Just enough detail, just enough accuracy
This post by Audree Fletcher is a corker in articulating why planning a long journeys in granular detail is often doomed to fail. Whilst it provides a comfort blanket of false certainty, there are generally any number of variables that will change and require an alteration of plans.
This of course isn’t to say that we shouldn’t try to plan the way ahead, but as Audree points out it’s finding the balance of what’s just enough to move in the right direction with degree of confidence. Then once you’re underway, check at sensible intervals whether anything has changed and if that requires a course correction.
I plucked this term from a post written by Paul Taylor about the way people present themselves on different social media networks. Paul perfectly describes this, so I’m going to quote him…
Oversharing our vulnerabilities on social media, under the guise of authenticity, has become a double-edged sword in the digital age. While the intent may be genuine, the consequences are often counterproductive. People risk diluting their true selves in a sea of curated vulnerability.https://paulitaylor.com/2023/10/24/the-inauthentic-authenticity-of-linkedin/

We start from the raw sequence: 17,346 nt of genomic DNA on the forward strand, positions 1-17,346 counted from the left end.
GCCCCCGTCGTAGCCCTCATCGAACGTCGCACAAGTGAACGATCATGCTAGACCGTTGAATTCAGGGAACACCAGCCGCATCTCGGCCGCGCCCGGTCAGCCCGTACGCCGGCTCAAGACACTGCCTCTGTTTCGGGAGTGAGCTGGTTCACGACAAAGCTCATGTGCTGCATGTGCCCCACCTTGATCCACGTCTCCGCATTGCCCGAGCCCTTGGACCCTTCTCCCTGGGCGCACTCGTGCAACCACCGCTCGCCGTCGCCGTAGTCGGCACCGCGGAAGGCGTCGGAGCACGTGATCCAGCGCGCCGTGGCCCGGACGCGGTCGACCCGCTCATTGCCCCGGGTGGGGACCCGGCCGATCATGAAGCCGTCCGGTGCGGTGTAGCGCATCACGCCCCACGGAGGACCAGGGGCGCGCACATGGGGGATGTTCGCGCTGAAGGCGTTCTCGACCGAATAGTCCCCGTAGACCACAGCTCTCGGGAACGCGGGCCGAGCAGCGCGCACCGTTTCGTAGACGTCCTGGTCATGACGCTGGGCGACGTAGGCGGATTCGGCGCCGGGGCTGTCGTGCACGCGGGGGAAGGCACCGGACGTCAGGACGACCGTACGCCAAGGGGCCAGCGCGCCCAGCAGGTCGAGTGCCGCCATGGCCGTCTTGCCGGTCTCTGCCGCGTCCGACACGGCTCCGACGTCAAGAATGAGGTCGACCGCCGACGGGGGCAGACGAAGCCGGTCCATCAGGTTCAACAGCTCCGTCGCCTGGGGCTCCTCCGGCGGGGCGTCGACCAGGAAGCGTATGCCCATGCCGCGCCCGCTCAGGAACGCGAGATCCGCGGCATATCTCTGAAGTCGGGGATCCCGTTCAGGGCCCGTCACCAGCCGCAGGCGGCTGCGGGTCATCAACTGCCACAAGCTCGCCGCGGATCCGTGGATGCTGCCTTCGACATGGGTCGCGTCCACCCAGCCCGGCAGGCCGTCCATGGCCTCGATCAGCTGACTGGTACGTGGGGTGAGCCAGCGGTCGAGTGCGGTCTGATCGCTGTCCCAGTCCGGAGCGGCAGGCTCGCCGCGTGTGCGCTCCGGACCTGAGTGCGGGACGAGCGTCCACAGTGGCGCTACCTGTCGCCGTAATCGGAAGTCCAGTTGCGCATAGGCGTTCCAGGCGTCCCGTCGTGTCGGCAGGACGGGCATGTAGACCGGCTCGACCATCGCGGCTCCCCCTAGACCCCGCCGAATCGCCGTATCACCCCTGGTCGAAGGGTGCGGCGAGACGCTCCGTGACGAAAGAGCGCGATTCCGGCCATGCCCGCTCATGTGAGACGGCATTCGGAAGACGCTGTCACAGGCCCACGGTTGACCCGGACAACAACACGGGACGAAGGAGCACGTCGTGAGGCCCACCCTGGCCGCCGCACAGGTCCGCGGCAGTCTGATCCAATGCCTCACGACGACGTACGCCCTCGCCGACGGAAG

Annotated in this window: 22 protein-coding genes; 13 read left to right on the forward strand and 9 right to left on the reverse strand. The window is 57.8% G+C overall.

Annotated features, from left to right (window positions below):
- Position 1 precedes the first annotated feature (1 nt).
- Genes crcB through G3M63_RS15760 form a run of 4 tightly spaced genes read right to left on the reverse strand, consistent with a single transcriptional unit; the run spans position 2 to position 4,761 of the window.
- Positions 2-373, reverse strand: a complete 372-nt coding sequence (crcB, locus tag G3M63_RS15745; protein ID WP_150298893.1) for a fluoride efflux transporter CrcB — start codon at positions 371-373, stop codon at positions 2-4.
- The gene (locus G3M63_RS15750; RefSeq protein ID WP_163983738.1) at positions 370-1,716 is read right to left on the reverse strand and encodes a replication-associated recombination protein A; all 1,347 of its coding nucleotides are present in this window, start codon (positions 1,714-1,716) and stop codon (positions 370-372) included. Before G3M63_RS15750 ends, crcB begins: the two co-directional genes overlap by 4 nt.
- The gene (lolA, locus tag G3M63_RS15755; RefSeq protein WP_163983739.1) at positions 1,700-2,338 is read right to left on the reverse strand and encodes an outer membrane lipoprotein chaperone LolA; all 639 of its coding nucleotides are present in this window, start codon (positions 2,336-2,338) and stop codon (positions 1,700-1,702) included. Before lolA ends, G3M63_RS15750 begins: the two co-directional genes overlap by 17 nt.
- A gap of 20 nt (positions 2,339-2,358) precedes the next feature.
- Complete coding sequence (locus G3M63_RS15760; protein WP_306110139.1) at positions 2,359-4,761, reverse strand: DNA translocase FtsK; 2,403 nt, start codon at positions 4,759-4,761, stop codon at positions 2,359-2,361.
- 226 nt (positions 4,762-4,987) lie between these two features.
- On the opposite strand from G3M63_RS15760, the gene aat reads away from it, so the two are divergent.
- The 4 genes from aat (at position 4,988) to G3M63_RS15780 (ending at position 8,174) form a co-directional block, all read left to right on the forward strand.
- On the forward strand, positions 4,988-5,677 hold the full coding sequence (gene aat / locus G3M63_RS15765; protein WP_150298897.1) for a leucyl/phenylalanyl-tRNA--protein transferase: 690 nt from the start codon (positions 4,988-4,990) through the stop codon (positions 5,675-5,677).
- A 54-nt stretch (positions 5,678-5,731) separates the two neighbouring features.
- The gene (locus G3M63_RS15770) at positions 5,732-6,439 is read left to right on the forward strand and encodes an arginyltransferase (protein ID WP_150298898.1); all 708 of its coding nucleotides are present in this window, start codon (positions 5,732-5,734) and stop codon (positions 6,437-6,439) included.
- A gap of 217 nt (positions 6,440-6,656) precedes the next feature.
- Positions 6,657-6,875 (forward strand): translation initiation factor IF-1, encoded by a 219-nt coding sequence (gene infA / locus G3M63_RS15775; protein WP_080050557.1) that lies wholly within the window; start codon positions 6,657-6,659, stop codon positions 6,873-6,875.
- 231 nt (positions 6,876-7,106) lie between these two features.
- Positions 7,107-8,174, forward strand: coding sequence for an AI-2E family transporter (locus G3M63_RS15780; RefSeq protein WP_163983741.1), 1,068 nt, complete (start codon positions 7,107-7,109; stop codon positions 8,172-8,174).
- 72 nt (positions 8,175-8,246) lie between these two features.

I can see two sides to this. I think we have to accept that some people are trying to game the algorhithm, knowingly or not in immitating other popular posts.
The positive interpretation is that people may be selectively sharing vulnerabilities, because they’re showing a side of themselves that they feel comfortable in showing.
I think it would take an usual amount of boldness to list all your insecurities in a public post. I wonder if there’s something inauthentic about that too? It might seem normal to be vulnerable with someone you know, but abnormal to do so with complete strangers? I’m sure there’s a concept that Brene Brown talks about in terms of trying to force or hardwire connection by over sharing.